- The Washington Times - Thursday, July 17, 2003

School systems in the metropolitan area are implementing broad strategies to fill teacher shortages and put more educators inside their areas of expertise.

Education Secretary Rod Paige issued a report to Congress Tuesday saying half of the nation’s teachers with specialities in elementary and secondary math, English, science and social studies were teaching other subjects during the 1999-2000 school year.

School officials are offering signing bonuses, improving benefits packages and holding job fairs to attract teachers and to match positions to their fields of study. They say other incentive programs have been successful in retaining educators.

“It’s anything from money, to providing different kinds of support for teachers, such as mentorships, incentives and extra pay for teachers at low-income schools,” said Linda Bazerjian, a spokeswoman for the Maryland State Department of Education.

The District has offered to cancel student loans or give breaks on buying homes for certain positions, but a budget crunch is keeping the city from doing more to attract qualified teachers, said George Springer, administrator of the Washington Teachers Union.

“The problems in the report are important and right on,” Mr. Springer said. “But I can’t impress upon you how difficult it is to take on those issues when we’re facing the kind of fiscal issues the D.C. government does now.”

D.C. school personnel did not return phone calls Wednesday.

Virginia reported for its 2002-02 school year that 4.4 percent of the teaching positions were either unfilled or held by someone outside the specialty.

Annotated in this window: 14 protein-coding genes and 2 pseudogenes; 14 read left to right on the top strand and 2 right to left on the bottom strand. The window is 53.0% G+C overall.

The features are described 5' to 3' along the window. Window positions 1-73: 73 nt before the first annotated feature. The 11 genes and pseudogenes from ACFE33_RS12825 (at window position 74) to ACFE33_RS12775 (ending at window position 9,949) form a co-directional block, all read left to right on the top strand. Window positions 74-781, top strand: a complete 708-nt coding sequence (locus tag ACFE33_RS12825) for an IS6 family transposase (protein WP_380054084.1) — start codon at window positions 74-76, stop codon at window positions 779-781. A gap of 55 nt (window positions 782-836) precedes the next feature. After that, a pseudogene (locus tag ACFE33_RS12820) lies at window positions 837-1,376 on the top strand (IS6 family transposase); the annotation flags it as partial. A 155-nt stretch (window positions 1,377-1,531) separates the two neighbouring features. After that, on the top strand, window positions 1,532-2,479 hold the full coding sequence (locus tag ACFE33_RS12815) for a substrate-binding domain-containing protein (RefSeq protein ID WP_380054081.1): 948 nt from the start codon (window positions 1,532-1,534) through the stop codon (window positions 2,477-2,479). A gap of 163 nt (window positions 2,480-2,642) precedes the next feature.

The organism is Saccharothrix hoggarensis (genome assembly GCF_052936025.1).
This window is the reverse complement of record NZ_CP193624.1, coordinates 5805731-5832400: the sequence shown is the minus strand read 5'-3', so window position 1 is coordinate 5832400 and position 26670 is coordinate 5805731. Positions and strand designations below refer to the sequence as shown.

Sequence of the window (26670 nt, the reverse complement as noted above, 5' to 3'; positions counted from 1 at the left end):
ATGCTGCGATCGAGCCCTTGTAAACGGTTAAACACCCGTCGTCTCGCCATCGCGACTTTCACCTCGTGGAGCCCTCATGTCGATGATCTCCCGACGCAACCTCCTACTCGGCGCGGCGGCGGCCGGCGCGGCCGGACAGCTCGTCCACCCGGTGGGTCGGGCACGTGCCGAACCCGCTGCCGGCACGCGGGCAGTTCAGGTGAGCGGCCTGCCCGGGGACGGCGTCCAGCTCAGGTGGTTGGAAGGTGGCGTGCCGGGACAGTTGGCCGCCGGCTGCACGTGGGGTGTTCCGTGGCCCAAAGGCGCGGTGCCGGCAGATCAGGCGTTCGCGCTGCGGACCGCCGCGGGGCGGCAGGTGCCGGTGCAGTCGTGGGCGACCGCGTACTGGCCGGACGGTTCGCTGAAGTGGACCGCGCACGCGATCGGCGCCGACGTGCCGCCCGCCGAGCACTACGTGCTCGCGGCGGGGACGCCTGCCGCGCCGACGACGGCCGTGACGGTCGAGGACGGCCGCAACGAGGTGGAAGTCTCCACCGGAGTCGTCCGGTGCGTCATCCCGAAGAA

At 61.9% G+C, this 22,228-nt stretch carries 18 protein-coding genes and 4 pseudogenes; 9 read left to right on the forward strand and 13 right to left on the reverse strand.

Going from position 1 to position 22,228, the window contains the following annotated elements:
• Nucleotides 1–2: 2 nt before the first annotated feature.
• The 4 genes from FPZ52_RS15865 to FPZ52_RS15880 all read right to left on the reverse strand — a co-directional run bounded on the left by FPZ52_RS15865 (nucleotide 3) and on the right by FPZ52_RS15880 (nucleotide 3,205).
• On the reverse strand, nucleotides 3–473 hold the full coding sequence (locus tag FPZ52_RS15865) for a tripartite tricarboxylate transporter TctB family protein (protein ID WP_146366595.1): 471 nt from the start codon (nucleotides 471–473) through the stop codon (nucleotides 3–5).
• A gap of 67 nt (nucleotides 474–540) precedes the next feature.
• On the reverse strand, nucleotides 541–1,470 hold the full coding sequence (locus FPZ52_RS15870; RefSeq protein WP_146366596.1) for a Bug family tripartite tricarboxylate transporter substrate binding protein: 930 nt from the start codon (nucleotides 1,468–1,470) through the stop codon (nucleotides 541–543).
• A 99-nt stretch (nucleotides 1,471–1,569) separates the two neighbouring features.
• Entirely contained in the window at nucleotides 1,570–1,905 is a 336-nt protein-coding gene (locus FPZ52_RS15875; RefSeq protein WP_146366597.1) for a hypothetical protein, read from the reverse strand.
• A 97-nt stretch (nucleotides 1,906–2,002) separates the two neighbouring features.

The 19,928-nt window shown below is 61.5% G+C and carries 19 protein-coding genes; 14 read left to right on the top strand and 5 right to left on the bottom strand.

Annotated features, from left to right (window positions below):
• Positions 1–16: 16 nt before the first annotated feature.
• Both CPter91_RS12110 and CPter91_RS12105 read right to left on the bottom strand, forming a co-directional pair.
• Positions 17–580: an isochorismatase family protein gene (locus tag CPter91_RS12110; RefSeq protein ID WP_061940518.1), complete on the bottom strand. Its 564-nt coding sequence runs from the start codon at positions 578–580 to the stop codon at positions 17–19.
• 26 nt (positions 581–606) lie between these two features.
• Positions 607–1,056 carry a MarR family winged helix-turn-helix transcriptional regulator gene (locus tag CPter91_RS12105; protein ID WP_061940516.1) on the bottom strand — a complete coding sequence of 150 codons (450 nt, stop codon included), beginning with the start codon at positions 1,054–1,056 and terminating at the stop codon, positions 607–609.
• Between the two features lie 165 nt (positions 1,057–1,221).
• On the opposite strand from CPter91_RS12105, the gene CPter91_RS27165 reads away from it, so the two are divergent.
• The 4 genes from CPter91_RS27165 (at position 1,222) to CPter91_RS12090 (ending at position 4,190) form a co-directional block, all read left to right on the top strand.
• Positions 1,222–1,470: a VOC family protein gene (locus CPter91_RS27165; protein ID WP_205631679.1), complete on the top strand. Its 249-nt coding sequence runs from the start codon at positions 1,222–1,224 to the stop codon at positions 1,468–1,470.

“Virginia is moving forward with a variety of creative approaches to the challenges presented by the teacher shortage,” said Charles Pyle, director of communications for the Virginia Board of Education. “Our Career Switcher program has enabled more than 200 talented men and women from the private sector and the military to enter the classroom as highly qualified teachers.”

Growing enrollments are likely to put more pressure on schools.

Maryland officials estimate they will have to hire 8,000 teachers for the 2003-04 school year, though Ms. Bazerjian said colleges in the state with teacher-certification programs don’t train that many.

“We train [fewer] teachers than we need to hire every year,” she said.

Alternate-education programs are training some midcareer professionals to take over classrooms.

A $13.5 million federal grant awarded in 2002 is helping Virginia train and retain teachers, Mr. Pyle said. Part of the grant goes to developing a system that rewards colleges and universities with teacher-preparation programs that respond to elementary and secondary schools’ needs.

The grant also will help the state retain teachers through mentoring programs and enhanced compensation, and will go toward creation of programs to reduce teacher shortages in high-poverty urban and rural areas through recruitment and training of people living in those communities.

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